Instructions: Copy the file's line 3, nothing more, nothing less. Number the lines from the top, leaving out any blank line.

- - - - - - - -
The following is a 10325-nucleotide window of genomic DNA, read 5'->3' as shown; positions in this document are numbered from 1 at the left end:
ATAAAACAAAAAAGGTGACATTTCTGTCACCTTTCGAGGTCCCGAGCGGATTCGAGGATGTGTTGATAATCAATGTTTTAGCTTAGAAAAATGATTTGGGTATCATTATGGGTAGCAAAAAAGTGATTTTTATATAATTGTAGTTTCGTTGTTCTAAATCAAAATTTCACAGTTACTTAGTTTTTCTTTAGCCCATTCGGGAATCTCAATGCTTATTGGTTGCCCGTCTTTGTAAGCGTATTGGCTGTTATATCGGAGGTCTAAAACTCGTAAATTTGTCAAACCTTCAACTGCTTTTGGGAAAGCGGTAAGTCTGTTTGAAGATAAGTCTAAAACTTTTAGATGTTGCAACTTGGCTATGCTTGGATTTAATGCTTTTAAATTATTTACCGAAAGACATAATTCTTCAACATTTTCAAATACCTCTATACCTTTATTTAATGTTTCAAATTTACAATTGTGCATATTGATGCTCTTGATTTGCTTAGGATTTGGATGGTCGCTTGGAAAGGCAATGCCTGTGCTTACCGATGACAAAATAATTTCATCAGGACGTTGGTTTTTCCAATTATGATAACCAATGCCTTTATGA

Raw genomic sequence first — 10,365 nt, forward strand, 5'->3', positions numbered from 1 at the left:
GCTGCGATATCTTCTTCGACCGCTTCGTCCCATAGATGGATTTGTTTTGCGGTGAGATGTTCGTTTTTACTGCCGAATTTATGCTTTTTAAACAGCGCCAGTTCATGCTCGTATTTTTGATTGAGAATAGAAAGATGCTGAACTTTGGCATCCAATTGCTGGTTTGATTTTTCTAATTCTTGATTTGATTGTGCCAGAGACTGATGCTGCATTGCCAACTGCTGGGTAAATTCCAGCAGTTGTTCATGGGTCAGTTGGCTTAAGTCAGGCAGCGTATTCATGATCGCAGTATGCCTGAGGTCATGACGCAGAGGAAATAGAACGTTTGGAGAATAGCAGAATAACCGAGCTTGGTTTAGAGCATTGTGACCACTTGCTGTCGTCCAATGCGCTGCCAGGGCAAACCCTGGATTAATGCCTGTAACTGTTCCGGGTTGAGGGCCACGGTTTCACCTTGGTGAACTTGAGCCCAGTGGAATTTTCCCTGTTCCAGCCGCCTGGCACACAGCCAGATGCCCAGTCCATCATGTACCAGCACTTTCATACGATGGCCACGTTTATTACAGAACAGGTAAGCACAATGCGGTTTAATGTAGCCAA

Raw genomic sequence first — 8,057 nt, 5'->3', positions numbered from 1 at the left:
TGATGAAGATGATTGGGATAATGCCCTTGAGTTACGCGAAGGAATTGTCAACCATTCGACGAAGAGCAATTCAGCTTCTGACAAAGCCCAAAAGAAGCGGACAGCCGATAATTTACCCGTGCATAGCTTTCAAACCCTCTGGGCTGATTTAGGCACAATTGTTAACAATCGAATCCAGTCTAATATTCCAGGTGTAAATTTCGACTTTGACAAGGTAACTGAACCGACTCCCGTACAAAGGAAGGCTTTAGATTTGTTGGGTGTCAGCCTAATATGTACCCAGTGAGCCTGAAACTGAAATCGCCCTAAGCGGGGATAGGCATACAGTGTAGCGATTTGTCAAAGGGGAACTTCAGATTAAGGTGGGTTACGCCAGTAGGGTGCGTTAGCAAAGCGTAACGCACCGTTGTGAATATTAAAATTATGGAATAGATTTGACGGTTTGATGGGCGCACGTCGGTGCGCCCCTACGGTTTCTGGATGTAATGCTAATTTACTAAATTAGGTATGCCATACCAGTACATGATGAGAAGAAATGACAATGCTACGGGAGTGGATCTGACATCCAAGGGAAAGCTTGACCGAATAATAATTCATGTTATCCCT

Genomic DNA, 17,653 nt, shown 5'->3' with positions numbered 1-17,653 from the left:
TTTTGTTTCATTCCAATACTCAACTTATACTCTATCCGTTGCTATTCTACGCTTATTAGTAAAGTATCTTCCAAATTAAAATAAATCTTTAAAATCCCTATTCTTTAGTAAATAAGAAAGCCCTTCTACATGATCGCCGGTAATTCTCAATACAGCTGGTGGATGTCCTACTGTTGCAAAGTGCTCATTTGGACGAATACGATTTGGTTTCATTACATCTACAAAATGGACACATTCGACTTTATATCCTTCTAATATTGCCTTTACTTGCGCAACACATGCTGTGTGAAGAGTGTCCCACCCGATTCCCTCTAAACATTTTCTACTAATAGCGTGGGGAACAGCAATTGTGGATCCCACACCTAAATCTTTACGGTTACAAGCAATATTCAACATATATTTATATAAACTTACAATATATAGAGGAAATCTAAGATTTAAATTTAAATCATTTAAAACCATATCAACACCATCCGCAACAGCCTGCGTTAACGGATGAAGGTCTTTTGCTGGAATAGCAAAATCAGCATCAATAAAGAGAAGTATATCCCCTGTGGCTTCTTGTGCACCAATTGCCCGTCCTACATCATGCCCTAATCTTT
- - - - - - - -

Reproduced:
Raw genomic sequence first — 10,365 nt, forward strand, 5'->3', positions numbered from 1 at the left: